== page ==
Speech by Minister of State Michelle Müntefering at the opening of the Humboldt Colloquium, Research without Borders – Alexander von Humboldt's Legacy Today

11.04.2019 - Speech

When Alexander von Humboldt was unable to quench his thirst for knowledge on his own, he wrote to researchers all over Europe and asked for advice.

It is said that he wrote over 50,000 letters. And so far, Humboldt experts have not been able to find either spam or videos of cute cats among them.

He was fluent in at least eight languages and his genius for communication built many bridges that we still use today.

Humboldt was a global scientist and a citizen of the world. His work still serves as a guiding light today for how we interact among ourselves and with nature. His views were defined by knowledge.

Our Humboldt year patron, Federal President Frank-Walter Steinmeier, even said recently that Humboldt was his role model.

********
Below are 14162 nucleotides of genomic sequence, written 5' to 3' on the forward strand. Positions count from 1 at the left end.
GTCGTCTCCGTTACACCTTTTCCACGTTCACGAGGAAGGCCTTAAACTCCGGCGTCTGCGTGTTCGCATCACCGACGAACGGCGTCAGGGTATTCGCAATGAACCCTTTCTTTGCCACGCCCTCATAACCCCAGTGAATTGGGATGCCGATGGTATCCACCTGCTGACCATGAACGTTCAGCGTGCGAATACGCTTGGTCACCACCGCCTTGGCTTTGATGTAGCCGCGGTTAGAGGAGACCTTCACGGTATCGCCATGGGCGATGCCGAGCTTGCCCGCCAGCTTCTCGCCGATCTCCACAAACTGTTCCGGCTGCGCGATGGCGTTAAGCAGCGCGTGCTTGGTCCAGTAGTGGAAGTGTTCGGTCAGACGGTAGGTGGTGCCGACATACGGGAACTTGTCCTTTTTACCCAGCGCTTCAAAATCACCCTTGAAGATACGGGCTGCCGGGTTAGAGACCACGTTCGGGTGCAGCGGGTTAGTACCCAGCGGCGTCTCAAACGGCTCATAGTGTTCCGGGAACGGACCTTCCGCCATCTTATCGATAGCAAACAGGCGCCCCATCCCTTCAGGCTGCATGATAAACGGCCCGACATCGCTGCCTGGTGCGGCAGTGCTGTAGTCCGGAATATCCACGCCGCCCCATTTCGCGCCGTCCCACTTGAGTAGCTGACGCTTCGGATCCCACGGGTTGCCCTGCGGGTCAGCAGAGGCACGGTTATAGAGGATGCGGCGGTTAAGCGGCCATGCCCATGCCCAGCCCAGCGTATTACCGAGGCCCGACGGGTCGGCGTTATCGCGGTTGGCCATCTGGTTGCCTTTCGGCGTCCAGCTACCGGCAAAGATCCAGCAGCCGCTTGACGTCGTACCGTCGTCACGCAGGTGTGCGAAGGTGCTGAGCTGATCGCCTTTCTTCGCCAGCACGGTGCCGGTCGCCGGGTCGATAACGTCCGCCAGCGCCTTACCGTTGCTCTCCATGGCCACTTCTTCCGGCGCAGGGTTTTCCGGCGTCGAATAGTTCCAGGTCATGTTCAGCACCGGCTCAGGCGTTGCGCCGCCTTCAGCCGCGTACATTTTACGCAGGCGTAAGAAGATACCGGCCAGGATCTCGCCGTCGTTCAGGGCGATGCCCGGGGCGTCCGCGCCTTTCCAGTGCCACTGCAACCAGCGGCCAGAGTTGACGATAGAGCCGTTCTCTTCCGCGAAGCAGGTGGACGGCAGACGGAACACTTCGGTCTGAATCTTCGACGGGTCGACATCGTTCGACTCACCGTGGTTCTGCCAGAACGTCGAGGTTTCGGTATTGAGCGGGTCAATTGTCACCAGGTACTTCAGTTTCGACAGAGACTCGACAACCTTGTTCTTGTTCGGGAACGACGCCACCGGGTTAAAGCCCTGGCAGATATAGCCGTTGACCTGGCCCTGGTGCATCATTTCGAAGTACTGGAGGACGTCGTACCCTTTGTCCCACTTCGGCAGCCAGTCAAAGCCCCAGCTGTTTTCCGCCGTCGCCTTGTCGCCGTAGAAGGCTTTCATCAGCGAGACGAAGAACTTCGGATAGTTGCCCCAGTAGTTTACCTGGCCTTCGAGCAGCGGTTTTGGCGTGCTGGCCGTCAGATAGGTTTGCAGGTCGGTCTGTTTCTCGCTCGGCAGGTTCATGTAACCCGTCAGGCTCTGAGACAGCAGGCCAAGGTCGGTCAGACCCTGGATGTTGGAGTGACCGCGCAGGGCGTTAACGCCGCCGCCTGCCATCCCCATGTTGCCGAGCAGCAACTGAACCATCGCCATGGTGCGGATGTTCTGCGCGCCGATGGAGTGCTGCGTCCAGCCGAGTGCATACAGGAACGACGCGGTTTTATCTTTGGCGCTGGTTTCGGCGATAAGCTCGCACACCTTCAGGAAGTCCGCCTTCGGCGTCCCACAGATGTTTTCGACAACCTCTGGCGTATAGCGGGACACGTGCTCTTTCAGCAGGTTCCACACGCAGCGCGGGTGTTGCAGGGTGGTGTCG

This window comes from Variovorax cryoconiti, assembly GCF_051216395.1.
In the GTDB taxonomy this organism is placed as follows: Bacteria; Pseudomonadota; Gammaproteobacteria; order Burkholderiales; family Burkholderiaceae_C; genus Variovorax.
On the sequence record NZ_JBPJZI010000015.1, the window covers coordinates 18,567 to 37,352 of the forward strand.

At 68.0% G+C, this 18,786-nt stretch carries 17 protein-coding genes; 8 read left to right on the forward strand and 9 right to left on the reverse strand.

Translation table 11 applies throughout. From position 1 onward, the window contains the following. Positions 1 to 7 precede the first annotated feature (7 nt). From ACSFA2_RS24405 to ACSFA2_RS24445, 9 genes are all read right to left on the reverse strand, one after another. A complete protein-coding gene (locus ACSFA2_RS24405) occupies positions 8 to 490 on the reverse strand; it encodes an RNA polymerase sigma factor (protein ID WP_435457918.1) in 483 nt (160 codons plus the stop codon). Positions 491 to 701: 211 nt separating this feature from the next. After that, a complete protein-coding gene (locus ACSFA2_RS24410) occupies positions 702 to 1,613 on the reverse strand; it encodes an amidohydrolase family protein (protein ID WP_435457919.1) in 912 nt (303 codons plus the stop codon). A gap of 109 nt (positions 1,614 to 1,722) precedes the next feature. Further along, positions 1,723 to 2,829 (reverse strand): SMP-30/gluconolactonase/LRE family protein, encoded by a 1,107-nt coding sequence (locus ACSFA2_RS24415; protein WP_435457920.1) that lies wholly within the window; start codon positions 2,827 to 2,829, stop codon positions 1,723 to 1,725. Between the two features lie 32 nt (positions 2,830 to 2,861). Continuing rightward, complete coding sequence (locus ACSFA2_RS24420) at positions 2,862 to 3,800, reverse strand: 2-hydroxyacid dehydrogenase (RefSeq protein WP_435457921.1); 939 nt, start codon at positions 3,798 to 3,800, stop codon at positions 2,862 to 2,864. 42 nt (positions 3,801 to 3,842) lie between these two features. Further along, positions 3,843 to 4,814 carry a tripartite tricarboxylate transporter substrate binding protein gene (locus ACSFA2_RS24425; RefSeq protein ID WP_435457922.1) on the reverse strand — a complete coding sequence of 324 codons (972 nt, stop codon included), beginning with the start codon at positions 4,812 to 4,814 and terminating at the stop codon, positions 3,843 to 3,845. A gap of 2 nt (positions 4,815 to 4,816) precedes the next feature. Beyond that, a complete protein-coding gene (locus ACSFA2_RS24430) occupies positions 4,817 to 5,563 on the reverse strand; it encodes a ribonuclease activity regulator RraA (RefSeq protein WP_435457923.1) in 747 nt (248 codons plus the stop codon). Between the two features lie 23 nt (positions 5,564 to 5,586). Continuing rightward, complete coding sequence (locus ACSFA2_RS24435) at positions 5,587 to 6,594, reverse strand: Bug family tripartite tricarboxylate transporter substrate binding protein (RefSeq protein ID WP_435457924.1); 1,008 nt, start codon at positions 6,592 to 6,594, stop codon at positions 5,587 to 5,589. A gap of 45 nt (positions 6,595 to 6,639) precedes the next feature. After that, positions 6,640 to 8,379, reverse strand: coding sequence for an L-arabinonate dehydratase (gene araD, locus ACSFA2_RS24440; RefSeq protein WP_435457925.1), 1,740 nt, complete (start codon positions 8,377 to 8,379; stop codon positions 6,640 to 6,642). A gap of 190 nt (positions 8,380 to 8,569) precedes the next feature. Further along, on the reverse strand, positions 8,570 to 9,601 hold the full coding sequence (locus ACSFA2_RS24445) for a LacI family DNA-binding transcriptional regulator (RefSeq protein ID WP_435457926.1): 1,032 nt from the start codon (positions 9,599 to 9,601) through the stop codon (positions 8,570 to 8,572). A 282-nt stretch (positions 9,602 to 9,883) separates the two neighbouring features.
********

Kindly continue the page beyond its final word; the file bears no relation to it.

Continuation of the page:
Of the two Humboldt brothers, my first encounter with Alexander was only in the German Bundestag, where Professor Helmut Schwarz told me about the idea of this foundation, with all the passion that is so unique to him. I found his enthusiasm contagious.

Since then, I have met many very talented people and Humboldt experts through the Alexander von Humboldt Foundation. I have also met a few rather eccentric people.

We can certainly also learn from one another across borders at this conference. Humboldt's spirit is always with us. He is here with us in spirit in the way he was in body when he mingled with students in what was then the Friedrich-Wilhelm University to listen in on lectures in other fields.

However, at your events I have never experienced what was standard for Humboldt. Apparently, some people would not leave a gathering as long as he was still there because they didn't want to risk him talking badly about them after they had left.

The French physicist François Arago said that his friend Humboldt was the most generous person in the world, but also had the most wicked tongue he had ever known.

Role models can be something of a mixed bag, and Alexander von Humboldt was a bit of a rogue.

But even 250 years later, it is better to speak face to face than via social media.

And if Humboldt's ideals still seem worthwhile to us today, then we need to ask ourselves: What kind of letters do we send these days! What question do we ask of the world in which we live in today?